Call & Response: What is Prayer?
Praying as a child
When I was a child, my mother dutifully kept me and my brother to a strict bedtime routine. As our favorite cartoon ended and 8:00 PM rolled around, we would shuffle off to bed. After tucking us in, my mom rounded off our sleepy procedures with a prayer. Though I was young, I was struck by her intimacy and familiarity with God; she talked to him like a loving father.
As I grew older, the memory of my parents’ prayer life would propel me to commit my own life to God. Both my mother and my father offered me a living example of what prayers looks like. While they taught me a robust theology of prayer (my dad’s a Calvinist—catechisms are always nearby), they wrapped that knowledge in authentic practice.
What is prayer?
Growing into my own faith, I still cling to the lessons and examples my parents imparted to me. Because of them, I know that prayer is persistent communication that allows us to know God.
Communication. Throughout the church’s history, prayer has taken many shapes. From high church liturgies to free-form invocations, both ends of the spectrum play a role in Christian life. When Jesus taught his disciples to pray (Matthew 6:5-15), he combined both approaches in the Our Father. The beauty of this prayer is that we can recite it exactly as Christ taught or we can use it as a pattern. One can easily spend hours untangling these beautiful intricacies, but prayer always reduces to one simple truth: it is simply speaking to God like a child talks to their father or mother.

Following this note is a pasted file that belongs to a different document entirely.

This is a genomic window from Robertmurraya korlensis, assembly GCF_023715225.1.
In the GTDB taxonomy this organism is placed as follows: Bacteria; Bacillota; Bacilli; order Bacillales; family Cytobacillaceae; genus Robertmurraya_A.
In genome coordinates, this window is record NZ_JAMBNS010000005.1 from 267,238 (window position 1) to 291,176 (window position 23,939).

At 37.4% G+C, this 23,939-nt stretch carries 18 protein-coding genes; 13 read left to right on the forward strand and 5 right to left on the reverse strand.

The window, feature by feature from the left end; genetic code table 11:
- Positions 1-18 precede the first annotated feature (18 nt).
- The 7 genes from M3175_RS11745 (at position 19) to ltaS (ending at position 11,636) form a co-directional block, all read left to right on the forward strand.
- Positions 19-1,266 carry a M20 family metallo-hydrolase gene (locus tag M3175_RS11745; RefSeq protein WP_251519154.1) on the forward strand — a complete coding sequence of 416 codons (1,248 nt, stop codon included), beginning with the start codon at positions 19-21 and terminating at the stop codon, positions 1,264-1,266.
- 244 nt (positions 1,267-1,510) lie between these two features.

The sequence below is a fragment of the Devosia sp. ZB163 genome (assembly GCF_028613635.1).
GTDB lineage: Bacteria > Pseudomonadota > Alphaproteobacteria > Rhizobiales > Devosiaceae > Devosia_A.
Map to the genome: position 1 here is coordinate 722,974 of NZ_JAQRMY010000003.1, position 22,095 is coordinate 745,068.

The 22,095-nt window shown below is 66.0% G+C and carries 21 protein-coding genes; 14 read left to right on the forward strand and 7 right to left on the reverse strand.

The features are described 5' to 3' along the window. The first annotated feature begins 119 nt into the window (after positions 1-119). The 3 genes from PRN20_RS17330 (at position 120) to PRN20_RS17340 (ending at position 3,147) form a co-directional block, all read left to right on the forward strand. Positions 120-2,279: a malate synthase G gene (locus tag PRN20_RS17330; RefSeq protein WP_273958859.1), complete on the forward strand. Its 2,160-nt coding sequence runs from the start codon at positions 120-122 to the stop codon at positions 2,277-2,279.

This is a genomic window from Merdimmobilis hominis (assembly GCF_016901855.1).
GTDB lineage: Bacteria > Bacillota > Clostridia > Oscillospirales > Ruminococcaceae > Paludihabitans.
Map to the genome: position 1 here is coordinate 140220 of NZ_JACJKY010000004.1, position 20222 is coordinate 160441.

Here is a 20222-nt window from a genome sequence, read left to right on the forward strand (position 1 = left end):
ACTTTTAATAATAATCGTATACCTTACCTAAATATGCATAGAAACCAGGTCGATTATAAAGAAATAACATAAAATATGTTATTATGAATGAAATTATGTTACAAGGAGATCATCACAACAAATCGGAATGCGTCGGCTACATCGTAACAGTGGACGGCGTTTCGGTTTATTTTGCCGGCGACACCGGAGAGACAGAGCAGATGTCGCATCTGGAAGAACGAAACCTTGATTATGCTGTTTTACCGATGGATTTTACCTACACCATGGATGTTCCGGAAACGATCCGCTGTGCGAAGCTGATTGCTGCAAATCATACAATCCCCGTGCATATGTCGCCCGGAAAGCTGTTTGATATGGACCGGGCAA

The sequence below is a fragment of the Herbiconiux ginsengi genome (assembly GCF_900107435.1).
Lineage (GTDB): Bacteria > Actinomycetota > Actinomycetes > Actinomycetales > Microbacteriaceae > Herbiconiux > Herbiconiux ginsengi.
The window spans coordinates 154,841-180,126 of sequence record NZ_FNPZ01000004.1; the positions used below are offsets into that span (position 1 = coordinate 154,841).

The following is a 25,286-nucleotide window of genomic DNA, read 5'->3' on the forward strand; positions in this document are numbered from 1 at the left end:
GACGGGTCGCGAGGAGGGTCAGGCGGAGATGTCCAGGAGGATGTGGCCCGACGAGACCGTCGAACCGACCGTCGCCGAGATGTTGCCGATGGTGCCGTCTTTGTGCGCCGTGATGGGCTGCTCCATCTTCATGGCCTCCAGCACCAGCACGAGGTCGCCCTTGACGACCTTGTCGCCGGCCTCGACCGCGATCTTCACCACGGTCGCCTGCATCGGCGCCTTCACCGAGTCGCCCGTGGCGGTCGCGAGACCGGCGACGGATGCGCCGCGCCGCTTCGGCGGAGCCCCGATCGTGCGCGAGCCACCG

Persistence. While prayer is communication, it is also persistent. Paul commands believers to “pray continually” (1 Thessalonians 5:17). Some traditions interpret this by having adherents pray a certain amount of times each day. Other Christians will encourage a single daily quiet time of Bible reading and prayer. Embedded in both ideas, however, is the idea that prayer should be an ongoing habit.
Why does Paul suggest that prayer should be a constant conversation? As believers, we carry the burdens of a heavy life. Sin and suffering are harsh masters. Suffering limits our perspectives (click here to find out more). Prayer, however, reminds us that someone bigger than our trials is working for our good. If pain is a prison, prayer is a window to the outside.
In Luke 18-1-8, Jesus tells his disciples a story about an impoverished widow. Though this woman lacked wealth and social standing, she badgered the crooked judge until he finally granted her request. Jesus concludes the parable by teaching, “Listen to what the unjust judge says. And will not God bring about justice for his chosen ones, who cry out to him day and night? Will he keep putting them off? I tell you, he will see that they get justice, and quickly” (vv. 6-8). Pray as much as you hurt because your pain matters to God.
Relationship. If prayer is ongoing communication, at what is it aiming? What should we expect to get when we pray? This act is defined by experiencing God and his goodness. When we talk to him, God invites us to “taste and see that the Lord is good” (Psalm 34:8). In undertaking this conversation, the Father promises to satisfy us.
A God who Stoops
Prayer is an intimate conversation with a transcendent God. As we attempt to speak to him, he stoops to hear. He gets down on his knees to be with his children. While the Lord may seem like a distant deity dwelling far beyond the Milky Way, his ears are ever attuned to us. Keep praying, and continue calling. His heart can’t help but respond.